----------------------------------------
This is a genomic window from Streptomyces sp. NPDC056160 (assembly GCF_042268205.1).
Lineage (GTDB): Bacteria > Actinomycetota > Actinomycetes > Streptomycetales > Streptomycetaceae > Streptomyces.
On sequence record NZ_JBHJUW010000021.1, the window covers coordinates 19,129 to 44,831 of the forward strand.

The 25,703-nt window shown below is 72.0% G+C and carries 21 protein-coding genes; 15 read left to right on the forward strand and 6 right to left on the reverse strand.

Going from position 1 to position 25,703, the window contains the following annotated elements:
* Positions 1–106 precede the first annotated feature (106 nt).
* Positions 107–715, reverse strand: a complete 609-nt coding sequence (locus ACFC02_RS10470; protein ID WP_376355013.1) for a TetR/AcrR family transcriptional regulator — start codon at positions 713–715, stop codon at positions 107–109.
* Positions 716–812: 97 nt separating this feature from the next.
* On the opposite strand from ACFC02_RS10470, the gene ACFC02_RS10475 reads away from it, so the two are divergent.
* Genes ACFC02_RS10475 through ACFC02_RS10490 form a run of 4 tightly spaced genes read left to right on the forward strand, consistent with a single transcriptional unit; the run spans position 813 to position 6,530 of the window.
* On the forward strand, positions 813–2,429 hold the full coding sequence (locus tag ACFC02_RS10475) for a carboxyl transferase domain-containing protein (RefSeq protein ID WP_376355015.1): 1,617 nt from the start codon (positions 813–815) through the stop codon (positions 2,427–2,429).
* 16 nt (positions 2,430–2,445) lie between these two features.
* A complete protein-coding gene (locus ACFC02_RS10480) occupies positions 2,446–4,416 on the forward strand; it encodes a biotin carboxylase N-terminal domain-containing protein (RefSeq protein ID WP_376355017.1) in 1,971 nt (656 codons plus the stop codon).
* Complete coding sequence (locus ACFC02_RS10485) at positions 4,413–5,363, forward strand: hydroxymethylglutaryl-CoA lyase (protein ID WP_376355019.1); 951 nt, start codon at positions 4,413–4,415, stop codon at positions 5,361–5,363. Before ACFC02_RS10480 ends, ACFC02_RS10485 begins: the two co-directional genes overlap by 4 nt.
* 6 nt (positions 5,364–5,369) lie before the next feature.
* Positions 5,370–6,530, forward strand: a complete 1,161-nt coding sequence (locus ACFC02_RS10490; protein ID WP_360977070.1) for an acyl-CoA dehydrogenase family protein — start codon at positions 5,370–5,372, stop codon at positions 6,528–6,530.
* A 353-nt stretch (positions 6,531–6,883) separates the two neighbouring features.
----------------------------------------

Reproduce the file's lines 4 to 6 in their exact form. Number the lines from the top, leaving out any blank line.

The 25,703-nt window shown below is 72.0% G+C and carries 21 protein-coding genes; 15 read left to right on the forward strand and 6 right to left on the reverse strand.

Going from position 1 to position 25,703, the window contains the following annotated elements:
* Positions 1–106 precede the first annotated feature (106 nt).